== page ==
Biol. 317 - Lecture notes – Chapter 17 (Oil pollution)


Ch. 17 – Additions of Materials to the Oceans


Additional review questions:


What are the sources of pollution entering oceans?


        shipwrecks, dumping, airborne


What are PAHs and why do they tend to become concentrated in marine sediments?


How does “oil” differ depending on the variety?


What is the behavior of spilled oil?


What are treatments for dealing with oil spills?


Why is there a question about whether or not to spray dispersants on oil spills?



Lecture notes – Chapter 18 (Harvesting the sea)


Fishing adds a predator

        Affects target species

            – largest individuals are taken first

            – average size of individuals decreases


                                    Canadian West Coast ling cod

                                    Peruvean anchovies

                                    South African pilchards

            – not necessarily damaging until size decreases to

                        size of reproductive maturity


        Affects predators of target species


                                    Pinnipeds feeding on pollock in Alaska


        Affects prey of target species


                                    Krill near Antarctica


Fishing can impact non-target species


                                    Pacific squid drift nets and incidental catch

                                                1989 season:

                                                            500 turtles

                                                            4,000 northern fur seals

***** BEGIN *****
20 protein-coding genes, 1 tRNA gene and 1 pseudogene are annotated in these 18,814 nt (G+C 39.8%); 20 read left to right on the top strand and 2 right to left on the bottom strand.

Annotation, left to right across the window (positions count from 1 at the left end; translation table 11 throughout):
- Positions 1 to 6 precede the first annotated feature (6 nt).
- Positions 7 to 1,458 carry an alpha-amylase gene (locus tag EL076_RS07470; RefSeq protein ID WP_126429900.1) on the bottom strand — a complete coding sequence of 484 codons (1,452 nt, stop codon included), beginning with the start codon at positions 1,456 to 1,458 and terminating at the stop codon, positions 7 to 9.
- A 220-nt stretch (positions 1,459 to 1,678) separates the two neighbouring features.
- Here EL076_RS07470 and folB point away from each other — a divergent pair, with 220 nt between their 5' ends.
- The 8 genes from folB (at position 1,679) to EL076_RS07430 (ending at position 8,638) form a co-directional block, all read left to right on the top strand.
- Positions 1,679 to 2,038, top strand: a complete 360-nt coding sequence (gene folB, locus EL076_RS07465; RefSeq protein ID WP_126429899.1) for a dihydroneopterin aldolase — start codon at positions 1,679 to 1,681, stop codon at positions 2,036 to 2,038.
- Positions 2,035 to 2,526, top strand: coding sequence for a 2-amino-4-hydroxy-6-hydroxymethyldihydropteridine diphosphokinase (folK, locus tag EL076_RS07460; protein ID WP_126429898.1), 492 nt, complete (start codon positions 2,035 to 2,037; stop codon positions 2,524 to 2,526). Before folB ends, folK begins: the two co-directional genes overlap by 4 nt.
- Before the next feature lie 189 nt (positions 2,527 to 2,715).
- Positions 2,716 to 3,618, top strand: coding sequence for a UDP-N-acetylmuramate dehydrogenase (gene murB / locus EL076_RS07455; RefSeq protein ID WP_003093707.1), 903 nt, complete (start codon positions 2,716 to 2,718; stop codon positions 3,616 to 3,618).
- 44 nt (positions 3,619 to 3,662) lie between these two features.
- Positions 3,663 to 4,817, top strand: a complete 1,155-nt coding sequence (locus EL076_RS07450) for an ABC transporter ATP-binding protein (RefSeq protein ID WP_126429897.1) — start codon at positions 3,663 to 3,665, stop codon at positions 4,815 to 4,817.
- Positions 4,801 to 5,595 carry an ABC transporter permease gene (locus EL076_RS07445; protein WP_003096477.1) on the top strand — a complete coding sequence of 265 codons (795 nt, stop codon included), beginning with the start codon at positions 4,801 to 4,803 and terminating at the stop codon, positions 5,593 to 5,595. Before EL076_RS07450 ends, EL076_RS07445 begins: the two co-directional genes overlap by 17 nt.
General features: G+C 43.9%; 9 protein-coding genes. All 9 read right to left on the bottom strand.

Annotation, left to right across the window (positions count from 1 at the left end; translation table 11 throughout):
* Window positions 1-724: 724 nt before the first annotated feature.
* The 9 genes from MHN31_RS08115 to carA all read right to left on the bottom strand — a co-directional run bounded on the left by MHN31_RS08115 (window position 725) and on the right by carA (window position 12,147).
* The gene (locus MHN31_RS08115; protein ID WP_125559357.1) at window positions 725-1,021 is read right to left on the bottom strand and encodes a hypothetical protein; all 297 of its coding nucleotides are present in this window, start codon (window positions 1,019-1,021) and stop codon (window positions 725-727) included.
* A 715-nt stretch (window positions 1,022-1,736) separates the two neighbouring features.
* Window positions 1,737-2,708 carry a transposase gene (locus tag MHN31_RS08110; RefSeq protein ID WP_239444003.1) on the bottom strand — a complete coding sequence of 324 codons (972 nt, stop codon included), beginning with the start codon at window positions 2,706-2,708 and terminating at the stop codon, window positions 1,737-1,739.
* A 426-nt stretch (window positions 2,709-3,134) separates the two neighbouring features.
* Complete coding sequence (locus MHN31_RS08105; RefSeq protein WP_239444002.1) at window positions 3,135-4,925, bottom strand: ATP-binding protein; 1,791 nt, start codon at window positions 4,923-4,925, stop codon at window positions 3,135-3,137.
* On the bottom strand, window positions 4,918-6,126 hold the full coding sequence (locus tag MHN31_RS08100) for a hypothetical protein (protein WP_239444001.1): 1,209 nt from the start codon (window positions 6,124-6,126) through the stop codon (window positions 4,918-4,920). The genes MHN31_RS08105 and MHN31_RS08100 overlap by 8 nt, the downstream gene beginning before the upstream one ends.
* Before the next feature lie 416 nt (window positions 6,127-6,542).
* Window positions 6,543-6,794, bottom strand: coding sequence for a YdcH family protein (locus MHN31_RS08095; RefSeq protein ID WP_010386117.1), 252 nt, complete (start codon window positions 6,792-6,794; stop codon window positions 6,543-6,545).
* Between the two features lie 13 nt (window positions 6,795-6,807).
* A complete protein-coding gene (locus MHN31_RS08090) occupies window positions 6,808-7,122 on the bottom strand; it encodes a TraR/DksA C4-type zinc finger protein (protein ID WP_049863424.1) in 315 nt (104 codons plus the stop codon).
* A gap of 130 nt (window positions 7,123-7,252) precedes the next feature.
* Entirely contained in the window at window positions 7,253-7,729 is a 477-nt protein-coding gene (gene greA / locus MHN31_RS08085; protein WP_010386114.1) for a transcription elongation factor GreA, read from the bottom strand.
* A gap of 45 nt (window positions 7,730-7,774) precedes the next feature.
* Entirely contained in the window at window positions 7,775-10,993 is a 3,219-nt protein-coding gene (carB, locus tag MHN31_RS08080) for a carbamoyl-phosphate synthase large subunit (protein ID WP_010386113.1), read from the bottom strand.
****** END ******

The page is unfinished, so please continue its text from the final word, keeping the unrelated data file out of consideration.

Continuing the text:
14,000 albatrosses

                                                            24,000 dolphins

                                                            186,000 dark shearwaters

                                                            228,000 skipjack tunas

                                                            1,163,000 blue sharks

                                                            1,377,000 albacores

                                                            31,748,000 pomfrets

                                    Pacific yellowfin tuna fishery in 1960s

                                                            200,000 to 500,000 dolphins

                                    Ghost fishing (abandoned gear or nets)


Overfishing – fishing harder than needed

        It is probable that we could catch more fish with less effort in most fisheries


            Maximum sustained yield (MSY)

                        maximum tonnage of organisms that could be taken from a harvested

                        population each year without eventually destroying the population


                        measured in metric tons (tonnes)

            Catch per unit effort (CPUE)

                        tonnage of the catch divided by the amount of effort invested in

                        obtaining it


                        – CPUE goes up quickly in unexploited population

                        – increases until MSY level is reached